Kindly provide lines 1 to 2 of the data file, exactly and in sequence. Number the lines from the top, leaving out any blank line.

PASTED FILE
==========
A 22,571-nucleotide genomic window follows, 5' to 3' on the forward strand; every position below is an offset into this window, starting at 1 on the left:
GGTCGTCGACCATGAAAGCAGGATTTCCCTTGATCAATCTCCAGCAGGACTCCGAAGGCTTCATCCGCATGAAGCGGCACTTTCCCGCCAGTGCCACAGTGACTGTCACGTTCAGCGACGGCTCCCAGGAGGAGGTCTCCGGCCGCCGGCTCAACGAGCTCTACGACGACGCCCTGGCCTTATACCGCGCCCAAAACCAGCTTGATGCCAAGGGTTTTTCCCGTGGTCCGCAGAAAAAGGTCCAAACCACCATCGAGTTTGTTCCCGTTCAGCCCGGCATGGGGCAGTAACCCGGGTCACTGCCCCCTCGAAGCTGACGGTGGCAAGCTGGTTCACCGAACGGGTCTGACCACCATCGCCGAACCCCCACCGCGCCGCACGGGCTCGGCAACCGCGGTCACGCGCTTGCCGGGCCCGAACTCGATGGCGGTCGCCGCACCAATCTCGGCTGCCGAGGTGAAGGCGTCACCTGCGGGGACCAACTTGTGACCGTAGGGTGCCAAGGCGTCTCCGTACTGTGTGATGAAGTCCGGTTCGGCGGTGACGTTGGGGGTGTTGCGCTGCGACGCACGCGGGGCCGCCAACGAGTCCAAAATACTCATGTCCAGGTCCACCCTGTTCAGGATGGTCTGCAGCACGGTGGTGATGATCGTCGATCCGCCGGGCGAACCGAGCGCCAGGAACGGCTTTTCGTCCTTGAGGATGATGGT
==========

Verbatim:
A 22,571-nucleotide genomic window follows, 5' to 3' on the forward strand; every position below is an offset into this window, starting at 1 on the left:
GGTCGTCGACCATGAAAGCAGGATTTCCCTTGATCAATCTCCAGCAGGACTCCGAAGGCTTCATCCGCATGAAGCGGCACTTTCCCGCCAGTGCCACAGTGACTGTCACGTTCAGCGACGGCTCCCAGGAGGAGGTCTCCGGCCGCCGGCTCAACGAGCTCTACGACGACGCCCTGGCCTTATACCGCGCCCAAAACCAGCTTGATGCCAAGGGTTTTTCCCGTGGTCCGCAGAAAAAGGTCCAAACCACCATCGAGTTTGTTCCCGTTCAGCCCGGCATGGGGCAGTAACCCGGGTCACTGCCCCCTCGAAGCTGACGGTGGCAAGCTGGTTCACCGAACGGGTCTGACCACCATCGCCGAACCCCCACCGCGCCGCACGGGCTCGGCAACCGCGGTCACGCGCTTGCCGGGCCCGAACTCGATGGCGGTCGCCGCACCAATCTCGGCTGCCGAGGTGAAGGCGTCACCTGCGGGGACCAACTTGTGACCGTAGGGTGCCAAGGCGTCTCCGTACTGTGTGATGAAGTCCGGTTCGGCGGTGACGTTGGGGGTGTTGCGCTGCGACGCACGCGGGGCCGCCAACGAGTCCAAAATACTCATGTCCAGGTCCACCCTGTTCAGGATGGTCTGCAGCACGGTGGTGATGATCGTCGATCCGCCGGGCGAACCGAGCGCCAGGAACGGCTTTTCGTCCTTGAGGATGATGGT